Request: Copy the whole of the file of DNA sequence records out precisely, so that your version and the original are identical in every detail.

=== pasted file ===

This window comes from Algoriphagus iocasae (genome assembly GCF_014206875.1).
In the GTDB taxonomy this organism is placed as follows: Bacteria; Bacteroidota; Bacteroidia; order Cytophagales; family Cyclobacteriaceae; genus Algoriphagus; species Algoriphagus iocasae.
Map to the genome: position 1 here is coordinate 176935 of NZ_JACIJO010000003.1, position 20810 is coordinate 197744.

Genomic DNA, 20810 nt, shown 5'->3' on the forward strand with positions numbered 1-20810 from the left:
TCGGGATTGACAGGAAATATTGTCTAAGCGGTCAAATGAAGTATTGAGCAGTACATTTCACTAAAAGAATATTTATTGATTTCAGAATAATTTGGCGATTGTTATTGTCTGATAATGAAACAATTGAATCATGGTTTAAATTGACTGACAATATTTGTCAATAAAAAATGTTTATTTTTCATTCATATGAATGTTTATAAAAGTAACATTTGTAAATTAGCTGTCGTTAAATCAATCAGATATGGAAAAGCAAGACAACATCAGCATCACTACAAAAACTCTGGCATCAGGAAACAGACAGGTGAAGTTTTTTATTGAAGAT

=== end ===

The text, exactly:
This window comes from Algoriphagus iocasae (genome assembly GCF_014206875.1).
In the GTDB taxonomy this organism is placed as follows: Bacteria; Bacteroidota; Bacteroidia; order Cytophagales; family Cyclobacteriaceae; genus Algoriphagus; species Algoriphagus iocasae.
Map to the genome: position 1 here is coordinate 176935 of NZ_JACIJO010000003.1, position 20810 is coordinate 197744.

Genomic DNA, 20810 nt, shown 5'->3' on the forward strand with positions numbered 1-20810 from the left:
TCGGGATTGACAGGAAATATTGTCTAAGCGGTCAAATGAAGTATTGAGCAGTACATTTCACTAAAAGAATATTTATTGATTTCAGAATAATTTGGCGATTGTTATTGTCTGATAATGAAACAATTGAATCATGGTTTAAATTGACTGACAATATTTGTCAATAAAAAATGTTTATTTTTCATTCATATGAATGTTTATAAAAGTAACATTTGTAAATTAGCTGTCGTTAAATCAATCAGATATGGAAAAGCAAGACAACATCAGCATCACTACAAAAACTCTGGCATCAGGAAACAGACAGGTGAAGTTTTTTATTGAAGAT